Kangaroo Island’s wildflowers

Kangaroo Island Bush Pea - Pultenaea trifida

One of the many joys of living on Kangaroo Island, and in particular on its western end, is to witness the delightful annual display of wildflowers.  From late winter onwards, as the days grow longer and warmer, the heath-land and forests burst into colour.  The greatest variety of flowers obviously occurs in the Spring, but there are in fact some native plants in flower on the island all year round.


Winter on Kangaroo Island – we settle into our new home at Wilderness Valley

Celebrating our new home, at last!

As our first winter on Kangaroo Island draws to a close, it seems a good time to report on our early experiences as ‘Islanders’.  The weather today is wild, with clouds whipping across the sky, raining one minute, bright sunshine the next.  And that is quite appropriate given that winter-long the weather has been changeable and dramatic.  Melbourne prides itself on delivering four seasons in one day, but I think it has nothing on KI.  One of the first lessons we learnt was that a cloudless sky and bright sunshine did not mean you could go exploring across the property without a rain-jacket.  In the blink of an eye, the clouds roar up, you’re blasted by driving rain, then it clears just as quickly to make you wonder how it was that your clothes had become drenched.


Kangaroo Island revisited – February 2012

Stokes Bay at sunset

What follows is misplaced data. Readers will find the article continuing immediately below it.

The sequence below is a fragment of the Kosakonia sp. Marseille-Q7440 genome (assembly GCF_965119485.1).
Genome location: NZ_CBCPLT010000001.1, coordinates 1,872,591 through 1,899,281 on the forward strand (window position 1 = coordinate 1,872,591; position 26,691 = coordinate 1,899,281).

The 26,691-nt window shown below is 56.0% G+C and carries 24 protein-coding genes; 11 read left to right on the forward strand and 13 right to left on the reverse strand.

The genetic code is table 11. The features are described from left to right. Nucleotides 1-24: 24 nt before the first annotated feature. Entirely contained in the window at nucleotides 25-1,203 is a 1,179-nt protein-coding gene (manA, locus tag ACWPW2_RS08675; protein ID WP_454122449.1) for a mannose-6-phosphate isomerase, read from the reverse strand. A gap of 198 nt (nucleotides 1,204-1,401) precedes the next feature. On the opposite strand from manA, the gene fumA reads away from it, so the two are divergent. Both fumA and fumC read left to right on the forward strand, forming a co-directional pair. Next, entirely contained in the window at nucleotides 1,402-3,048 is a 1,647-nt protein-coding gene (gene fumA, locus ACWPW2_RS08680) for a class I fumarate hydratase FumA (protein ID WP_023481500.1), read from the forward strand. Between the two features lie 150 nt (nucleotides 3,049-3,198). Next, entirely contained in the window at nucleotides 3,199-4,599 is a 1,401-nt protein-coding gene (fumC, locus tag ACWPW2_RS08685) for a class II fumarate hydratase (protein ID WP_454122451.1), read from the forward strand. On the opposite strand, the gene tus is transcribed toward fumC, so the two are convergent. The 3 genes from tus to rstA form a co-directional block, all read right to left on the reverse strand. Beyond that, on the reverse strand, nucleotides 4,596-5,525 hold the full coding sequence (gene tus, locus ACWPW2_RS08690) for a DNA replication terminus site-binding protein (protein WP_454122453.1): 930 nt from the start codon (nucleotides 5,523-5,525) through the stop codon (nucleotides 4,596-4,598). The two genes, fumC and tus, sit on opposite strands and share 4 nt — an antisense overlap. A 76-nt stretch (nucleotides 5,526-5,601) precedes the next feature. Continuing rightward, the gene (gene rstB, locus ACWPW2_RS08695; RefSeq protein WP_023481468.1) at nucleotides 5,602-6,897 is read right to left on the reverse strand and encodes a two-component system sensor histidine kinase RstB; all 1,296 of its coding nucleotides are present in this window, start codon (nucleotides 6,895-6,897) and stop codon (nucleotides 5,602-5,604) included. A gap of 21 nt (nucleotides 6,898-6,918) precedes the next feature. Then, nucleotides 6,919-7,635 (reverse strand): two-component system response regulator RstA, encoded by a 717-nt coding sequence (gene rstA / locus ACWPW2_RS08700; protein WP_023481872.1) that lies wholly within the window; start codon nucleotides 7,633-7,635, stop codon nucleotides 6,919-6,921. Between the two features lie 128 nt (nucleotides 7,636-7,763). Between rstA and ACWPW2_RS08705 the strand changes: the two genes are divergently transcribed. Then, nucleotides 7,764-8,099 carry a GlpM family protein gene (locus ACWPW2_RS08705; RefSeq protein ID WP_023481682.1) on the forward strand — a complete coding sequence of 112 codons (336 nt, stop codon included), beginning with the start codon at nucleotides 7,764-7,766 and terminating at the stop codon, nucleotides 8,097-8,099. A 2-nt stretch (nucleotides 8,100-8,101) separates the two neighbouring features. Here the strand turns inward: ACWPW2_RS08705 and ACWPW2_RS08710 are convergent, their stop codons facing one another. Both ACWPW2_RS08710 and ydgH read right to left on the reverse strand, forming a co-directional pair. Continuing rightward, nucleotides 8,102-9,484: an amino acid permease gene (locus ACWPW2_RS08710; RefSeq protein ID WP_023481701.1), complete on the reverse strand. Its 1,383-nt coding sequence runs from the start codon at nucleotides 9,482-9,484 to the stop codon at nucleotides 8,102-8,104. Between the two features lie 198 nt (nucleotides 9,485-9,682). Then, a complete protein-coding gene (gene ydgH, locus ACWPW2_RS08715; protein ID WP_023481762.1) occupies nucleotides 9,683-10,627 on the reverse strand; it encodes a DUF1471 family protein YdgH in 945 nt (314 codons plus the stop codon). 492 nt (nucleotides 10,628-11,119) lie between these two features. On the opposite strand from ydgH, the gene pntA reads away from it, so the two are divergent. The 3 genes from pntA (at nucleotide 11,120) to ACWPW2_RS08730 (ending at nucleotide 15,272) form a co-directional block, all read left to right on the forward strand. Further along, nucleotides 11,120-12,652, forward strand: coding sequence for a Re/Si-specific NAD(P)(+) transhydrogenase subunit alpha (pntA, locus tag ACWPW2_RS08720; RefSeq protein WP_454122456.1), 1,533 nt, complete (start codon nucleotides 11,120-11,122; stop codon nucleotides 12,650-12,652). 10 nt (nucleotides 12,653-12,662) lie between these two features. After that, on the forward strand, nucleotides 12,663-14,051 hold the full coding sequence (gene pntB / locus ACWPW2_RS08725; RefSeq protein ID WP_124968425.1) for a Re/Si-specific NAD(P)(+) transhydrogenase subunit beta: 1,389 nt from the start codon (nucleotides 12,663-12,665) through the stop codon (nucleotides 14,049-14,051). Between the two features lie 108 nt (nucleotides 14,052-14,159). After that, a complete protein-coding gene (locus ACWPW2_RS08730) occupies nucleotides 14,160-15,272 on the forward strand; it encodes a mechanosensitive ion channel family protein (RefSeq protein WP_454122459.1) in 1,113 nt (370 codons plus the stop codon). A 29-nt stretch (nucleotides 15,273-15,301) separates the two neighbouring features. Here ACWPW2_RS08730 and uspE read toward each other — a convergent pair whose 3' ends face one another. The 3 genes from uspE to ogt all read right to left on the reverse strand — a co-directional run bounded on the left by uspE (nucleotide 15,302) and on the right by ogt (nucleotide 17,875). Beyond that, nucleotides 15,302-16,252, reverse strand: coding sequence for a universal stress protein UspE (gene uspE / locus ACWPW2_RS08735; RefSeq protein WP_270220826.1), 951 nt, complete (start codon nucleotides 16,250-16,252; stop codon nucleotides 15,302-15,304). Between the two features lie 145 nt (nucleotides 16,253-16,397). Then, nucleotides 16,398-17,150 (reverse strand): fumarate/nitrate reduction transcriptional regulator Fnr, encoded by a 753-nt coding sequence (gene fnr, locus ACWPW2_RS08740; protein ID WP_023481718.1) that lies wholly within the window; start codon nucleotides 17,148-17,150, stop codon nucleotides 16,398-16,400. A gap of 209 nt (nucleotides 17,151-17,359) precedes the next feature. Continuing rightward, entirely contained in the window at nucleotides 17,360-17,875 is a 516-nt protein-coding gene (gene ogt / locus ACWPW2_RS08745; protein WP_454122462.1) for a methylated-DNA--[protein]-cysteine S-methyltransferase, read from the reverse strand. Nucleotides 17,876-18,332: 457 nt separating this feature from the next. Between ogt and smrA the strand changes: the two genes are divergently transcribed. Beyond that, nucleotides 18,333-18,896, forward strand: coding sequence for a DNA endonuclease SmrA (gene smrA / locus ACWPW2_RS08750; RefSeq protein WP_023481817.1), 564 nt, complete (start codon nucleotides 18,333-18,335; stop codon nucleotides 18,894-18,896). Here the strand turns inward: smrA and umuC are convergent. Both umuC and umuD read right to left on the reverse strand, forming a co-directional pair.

Well, we made it back to Kangaroo Island.  Our first visit to Kangaroo Island, in 2011, was all too brief and had left us longing for more, and after several memorable months on some of the AWC’s inland sanctuaries, we thought some quality time on the coast was in order…and surely there’s no more beautiful coastline than KI’s.

On this occasion we spent five weeks on the island, long enough to revisit places we loved during our first visit, explore many of the areas we missed out on the first time around, and even buy some real estate (more about that later).


Yookamurra Sanctuary – Old Growth Mallee & Marsupials Large and Small

Greater Bilby at Yookamurra.  Enchanted, fragile and beautiful.

We recently completed four months caretaking at Yookamurra Sanctuary, another of the Australian Wildlife Conservancy’s (AWC’s) sanctuaries.  It was a wonderful experience for us.

Innes National Park – stunning coastal scenery on South Australia’s Yorke Peninsula

Stunning coastline on Stenhouse Bay lookout walk

We had never previously visited South Australia’s Yorke Peninsula.  We had always driven past the peninsula– heading either north or south, on our way to somewhere else.  This time, we decided to bite the bullet and see what it had to offer.

From Mount Remarkable National Park, we headed south-west, stocking up in Port Pirie before our drive onto the Yorke Peninsula proper.  Our destination was the Innes National Park, at the southern tip of the peninsula.  We knew virtually northing about the park, other than the availability of bush-camping, our preferred accommodation.


The miniature world of Mount Remarkable

Close-up of forest floor

Our first stop after the wildlife survey at Dakalanta Sanctuary was Port Lincoln, where we had some long-overdue work done on our camper trailer’s solar system.  Where to now?  We were heading in the general direction of Kangaroo Island, but decided to explore the Yorke Peninsula on our way.  It just so happened that Mount Remarkable National Park was a solid day’s travel from Port Lincoln, a good stopping off point.  Now, let us just state for the record that we don’t have shares in Mt Remarkable, it’s just that we love the place and find something new there every time we visit.  We stayed for many days, as usual, but the capabilities of our revamped solar system were tested to the maximum, as it rained pretty well the duration of our stay.